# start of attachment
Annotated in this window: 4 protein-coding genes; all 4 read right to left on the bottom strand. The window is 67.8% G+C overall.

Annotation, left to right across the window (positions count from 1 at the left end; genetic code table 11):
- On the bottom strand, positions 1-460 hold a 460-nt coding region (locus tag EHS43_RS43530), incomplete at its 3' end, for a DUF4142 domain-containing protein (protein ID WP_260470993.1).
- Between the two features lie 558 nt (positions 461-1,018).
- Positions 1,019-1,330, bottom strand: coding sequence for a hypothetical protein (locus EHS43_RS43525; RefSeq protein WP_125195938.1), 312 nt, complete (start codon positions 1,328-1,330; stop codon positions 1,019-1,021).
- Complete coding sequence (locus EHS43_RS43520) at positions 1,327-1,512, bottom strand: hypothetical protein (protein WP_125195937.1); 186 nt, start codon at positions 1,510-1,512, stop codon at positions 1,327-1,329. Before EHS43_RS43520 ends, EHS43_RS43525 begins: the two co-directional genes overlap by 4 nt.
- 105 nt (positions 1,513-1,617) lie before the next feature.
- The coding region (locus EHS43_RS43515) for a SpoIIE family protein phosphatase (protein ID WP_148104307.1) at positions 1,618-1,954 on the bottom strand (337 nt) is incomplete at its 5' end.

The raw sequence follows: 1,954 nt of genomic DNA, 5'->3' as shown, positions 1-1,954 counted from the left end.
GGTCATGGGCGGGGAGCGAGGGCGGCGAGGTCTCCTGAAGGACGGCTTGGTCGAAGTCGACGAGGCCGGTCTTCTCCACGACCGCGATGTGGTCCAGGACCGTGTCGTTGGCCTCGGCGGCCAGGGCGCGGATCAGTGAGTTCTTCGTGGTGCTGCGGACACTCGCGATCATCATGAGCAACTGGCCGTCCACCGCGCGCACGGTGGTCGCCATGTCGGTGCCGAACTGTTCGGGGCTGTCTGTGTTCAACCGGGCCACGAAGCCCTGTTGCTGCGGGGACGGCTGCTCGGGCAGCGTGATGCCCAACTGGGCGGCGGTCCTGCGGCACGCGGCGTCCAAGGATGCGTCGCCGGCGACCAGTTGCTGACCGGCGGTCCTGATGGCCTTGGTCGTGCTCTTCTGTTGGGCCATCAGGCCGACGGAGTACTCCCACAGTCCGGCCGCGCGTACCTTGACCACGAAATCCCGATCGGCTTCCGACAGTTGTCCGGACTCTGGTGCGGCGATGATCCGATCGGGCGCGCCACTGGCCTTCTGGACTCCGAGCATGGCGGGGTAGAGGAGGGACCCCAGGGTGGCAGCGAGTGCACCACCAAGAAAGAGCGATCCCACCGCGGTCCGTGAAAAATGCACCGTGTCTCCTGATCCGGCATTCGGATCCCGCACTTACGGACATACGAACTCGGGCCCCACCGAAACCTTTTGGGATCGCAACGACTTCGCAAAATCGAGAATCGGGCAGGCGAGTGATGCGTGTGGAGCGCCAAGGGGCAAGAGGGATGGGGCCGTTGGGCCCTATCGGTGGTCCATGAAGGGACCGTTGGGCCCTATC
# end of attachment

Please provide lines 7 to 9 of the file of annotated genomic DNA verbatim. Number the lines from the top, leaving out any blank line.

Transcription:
- 105 nt (positions 1,513-1,617) lie before the next feature.
- The coding region (locus EHS43_RS43515) for a SpoIIE family protein phosphatase (protein ID WP_148104307.1) at positions 1,618-1,954 on the bottom strand (337 nt) is incomplete at its 5' end.

The raw sequence follows: 1,954 nt of genomic DNA, 5'->3' as shown, positions 1-1,954 counted from the left end.